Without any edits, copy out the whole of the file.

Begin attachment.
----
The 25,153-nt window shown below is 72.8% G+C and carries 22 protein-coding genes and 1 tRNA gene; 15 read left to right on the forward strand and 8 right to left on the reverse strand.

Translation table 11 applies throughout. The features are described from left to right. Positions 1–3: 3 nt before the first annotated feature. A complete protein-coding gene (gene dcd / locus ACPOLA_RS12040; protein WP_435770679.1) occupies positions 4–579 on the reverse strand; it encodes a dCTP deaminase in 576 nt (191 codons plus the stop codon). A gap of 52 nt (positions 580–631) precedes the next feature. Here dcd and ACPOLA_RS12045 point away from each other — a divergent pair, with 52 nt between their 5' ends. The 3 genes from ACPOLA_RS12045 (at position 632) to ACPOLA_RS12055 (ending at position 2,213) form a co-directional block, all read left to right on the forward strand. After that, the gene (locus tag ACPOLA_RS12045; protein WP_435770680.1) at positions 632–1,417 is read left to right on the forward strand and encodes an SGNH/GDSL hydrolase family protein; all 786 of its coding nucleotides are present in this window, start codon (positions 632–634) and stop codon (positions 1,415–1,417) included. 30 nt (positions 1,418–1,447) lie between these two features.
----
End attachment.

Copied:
The 25,153-nt window shown below is 72.8% G+C and carries 22 protein-coding genes and 1 tRNA gene; 15 read left to right on the forward strand and 8 right to left on the reverse strand.

Translation table 11 applies throughout. The features are described from left to right. Positions 1–3: 3 nt before the first annotated feature. A complete protein-coding gene (gene dcd / locus ACPOLA_RS12040; protein WP_435770679.1) occupies positions 4–579 on the reverse strand; it encodes a dCTP deaminase in 576 nt (191 codons plus the stop codon). A gap of 52 nt (positions 580–631) precedes the next feature. Here dcd and ACPOLA_RS12045 point away from each other — a divergent pair, with 52 nt between their 5' ends. The 3 genes from ACPOLA_RS12045 (at position 632) to ACPOLA_RS12055 (ending at position 2,213) form a co-directional block, all read left to right on the forward strand. After that, the gene (locus tag ACPOLA_RS12045; protein WP_435770680.1) at positions 632–1,417 is read left to right on the forward strand and encodes an SGNH/GDSL hydrolase family protein; all 786 of its coding nucleotides are present in this window, start codon (positions 632–634) and stop codon (positions 1,415–1,417) included. 30 nt (positions 1,418–1,447) lie between these two features.